SUNNY, WITH CLOUDS
A significant rise in private investments and constant reforms are needed to accelerate India’s growth story.
FY2017/2018 was one of those rare years when the Indian economy slowed even as the world economy accelerated. The twin shocks of demonetisation and destocking before the implementation of Goods and Services Tax (GST) and the following glitches culled India’s GDP growth down to 6.6 per cent.
Consequently, the average GDP growth over the past four fiscals fell to 7.3 per cent. Even then, India emerged as the fastest-growing large economy globally. The last fiscal may well prove to be a watershed as far as reforms are concerned with the implementation of GST and the Insolvency and Bankruptcy Code (IBC).
These are game changers over the medium term. Despite implementation glitches, GST has helped create a common market, improved logistical efficiencies and increased formalisation of the economy. The National Company Law Tribunal process under the IBC will also speed up the resolution of bad loans beginning with steel and improve corporate credit culture over the medium run.
The economic outlook for the current fiscal, the last year of the Modi government’s current term, promises to be sunny, with clouds. It holds true for the global economy too. The good news is that the global economy will pick up speed and is projected to grow at 3.9 per cent in 2018 with the US and the European Union GDP growing at 2.9 per cent and 2.3 per cent, respectively. Global trade, too, is growing faster than GDP for the first time in the last six years, creating opportunities for export growth.
The bad news is that oil is hovering at $80 per barrel and anti-globalisation sentiment/protectionist winds threaten to blow away nascent trade recovery.
After two sub-par years, the Indian economy is expected to grow at 7.5 per cent in 2018/19. On a sobering note, the projected upturn is driven partly by the low-base effect and trails the 10-year average GDP growth of 7.6 per cent. Growth in this fiscal will largely be consumption-driven, aided by some pickup in exports and investments.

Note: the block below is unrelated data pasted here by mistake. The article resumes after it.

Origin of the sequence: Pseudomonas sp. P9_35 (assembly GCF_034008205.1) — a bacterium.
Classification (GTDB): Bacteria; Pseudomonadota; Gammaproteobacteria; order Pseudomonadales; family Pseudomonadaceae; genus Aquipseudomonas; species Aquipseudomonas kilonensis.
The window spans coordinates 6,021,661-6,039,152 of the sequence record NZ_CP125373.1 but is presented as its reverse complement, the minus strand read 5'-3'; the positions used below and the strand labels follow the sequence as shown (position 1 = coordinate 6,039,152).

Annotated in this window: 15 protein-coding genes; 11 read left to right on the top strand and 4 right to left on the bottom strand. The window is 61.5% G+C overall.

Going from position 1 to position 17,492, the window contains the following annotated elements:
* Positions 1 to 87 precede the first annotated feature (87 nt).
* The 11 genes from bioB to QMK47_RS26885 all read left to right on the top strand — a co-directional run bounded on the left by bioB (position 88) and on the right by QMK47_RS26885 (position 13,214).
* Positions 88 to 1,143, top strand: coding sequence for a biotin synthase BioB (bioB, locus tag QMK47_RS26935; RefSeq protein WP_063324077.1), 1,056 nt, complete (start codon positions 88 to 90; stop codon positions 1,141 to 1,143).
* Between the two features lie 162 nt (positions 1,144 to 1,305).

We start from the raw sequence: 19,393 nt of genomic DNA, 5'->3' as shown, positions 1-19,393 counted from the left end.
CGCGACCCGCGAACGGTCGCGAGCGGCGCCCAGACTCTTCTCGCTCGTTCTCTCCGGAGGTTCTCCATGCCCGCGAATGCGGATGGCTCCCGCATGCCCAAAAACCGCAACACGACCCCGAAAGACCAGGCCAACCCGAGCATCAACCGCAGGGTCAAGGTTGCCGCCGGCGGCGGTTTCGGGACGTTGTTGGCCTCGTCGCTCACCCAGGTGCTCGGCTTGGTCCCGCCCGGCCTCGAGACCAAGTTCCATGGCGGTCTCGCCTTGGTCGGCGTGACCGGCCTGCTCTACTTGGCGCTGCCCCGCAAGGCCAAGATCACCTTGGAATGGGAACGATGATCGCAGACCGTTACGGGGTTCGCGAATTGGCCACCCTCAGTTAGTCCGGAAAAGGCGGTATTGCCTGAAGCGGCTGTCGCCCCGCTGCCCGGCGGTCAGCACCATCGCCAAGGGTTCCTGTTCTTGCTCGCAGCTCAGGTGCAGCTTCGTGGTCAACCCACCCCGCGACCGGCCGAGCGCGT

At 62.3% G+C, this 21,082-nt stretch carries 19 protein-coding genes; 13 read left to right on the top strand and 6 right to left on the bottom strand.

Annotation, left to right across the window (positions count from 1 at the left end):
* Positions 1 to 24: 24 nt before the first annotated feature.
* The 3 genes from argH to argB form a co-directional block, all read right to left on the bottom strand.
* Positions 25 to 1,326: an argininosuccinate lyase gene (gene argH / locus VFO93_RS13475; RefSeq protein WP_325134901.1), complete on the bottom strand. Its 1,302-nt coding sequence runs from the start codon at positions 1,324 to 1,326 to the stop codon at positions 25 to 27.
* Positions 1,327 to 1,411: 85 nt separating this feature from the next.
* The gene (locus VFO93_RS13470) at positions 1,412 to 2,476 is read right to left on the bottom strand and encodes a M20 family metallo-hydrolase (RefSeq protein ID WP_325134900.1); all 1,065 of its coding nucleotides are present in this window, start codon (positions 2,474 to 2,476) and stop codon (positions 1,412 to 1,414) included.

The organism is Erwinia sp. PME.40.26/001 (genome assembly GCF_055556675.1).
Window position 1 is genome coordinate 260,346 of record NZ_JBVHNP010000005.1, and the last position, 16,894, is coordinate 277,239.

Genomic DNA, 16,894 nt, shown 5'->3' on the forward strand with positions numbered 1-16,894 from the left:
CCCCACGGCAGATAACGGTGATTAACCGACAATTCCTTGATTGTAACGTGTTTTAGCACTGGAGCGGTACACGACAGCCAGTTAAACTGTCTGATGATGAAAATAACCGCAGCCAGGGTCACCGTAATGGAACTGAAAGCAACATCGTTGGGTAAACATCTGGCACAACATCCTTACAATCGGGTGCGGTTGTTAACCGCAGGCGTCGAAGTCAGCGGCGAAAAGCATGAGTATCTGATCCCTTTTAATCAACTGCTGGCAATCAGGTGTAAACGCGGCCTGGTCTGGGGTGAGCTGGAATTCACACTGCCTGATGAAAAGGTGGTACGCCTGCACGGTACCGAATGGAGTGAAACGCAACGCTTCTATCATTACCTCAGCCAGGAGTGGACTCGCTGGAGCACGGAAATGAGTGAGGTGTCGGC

We expect an improvement in capacity utilisation this fiscal, particularly in cement, commercial vehicles, steel, aluminium and tractors. But it won’t be enough to trigger a robust private sector investment revival. Thankfully, debt-heavy infrastructure companies continue to deleverage.
Political uncertainty due to general elections does not augur well for big-ticket private investment. Only a mild improvement is expected this fiscal with the government’s focus on affordable housing and infrastructure creation.
Also, India’s oil import depen- dence (share of oil import in total oil consumption) has risen from 82 per cent in 2011/2012 to about 86 per cent currently. A sharp and sustained increase in global crude prices can singe Indian macros.
We project inflation for 2018/2019 at 4.6 per cent with an upward bias. A back-of-the-envelope estimate shows every $10 rise per barrel of crude oil can increase India’s fiscal deficit by 8 basis points ( bps) and current account deficit by 40 bps, ceteris paribus.
In an environment of rising yields in the US after exit from quantitative easing, worsening macros raise the spectre of capital outflows and weakening of currency. Some of these are already playing out.
We expect current account deficit to rise to 2.5 per cent of GDP in 2018/19 from 1.9 and 0.7, respectively, in the preceding two years. It is worthwhile to note that even with expected worsening of macro parameters, India is more resilient to external shocks today than it was during the taper tantrum phase in 2013.
Taking growth to 8 per cent-plus and sustaining it over the next three to five years would require a lift through private investments and relentless implementation of reforms.
The writer is Chief Economist at CRISIL